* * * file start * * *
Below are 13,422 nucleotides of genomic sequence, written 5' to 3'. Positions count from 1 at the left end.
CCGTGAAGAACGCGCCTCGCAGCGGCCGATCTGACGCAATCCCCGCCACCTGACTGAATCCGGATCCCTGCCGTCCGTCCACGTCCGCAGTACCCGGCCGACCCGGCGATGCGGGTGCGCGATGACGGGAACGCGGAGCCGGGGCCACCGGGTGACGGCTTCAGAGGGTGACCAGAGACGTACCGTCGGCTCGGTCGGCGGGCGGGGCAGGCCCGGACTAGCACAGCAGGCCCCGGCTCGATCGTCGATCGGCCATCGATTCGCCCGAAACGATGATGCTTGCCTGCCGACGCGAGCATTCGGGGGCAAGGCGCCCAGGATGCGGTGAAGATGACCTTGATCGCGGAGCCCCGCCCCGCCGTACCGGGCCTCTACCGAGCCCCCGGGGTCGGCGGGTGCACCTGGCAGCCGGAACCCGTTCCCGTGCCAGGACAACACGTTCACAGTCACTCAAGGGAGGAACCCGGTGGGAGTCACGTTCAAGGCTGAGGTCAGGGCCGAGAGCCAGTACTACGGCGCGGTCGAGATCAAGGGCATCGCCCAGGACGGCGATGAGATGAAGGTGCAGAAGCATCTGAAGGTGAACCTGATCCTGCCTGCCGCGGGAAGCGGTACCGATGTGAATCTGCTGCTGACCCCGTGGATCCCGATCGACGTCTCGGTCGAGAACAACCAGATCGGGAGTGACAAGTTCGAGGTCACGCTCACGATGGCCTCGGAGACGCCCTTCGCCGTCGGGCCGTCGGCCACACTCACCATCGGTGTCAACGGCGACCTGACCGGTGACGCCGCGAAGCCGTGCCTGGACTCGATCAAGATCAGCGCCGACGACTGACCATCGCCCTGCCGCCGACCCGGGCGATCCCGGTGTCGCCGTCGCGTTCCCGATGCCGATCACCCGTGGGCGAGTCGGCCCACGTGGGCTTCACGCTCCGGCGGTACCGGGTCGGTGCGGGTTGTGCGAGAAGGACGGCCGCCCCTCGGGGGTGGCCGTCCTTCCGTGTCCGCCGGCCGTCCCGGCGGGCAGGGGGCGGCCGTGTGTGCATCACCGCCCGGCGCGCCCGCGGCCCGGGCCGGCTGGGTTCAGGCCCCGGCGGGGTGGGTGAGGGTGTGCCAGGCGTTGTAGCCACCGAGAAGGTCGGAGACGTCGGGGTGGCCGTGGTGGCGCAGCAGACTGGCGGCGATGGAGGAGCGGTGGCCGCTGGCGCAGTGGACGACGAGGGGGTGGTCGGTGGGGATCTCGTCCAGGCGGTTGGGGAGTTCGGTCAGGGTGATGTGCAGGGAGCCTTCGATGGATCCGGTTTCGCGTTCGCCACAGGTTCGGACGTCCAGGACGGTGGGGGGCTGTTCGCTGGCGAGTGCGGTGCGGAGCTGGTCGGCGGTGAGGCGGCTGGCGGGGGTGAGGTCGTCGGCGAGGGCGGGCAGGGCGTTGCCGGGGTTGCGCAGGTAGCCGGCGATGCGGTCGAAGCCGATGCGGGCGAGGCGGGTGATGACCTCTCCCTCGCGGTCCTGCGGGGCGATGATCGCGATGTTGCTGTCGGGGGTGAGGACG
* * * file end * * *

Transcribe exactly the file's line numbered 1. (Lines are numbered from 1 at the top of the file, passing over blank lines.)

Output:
Below are 13,422 nucleotides of genomic sequence, written 5' to 3'. Positions count from 1 at the left end.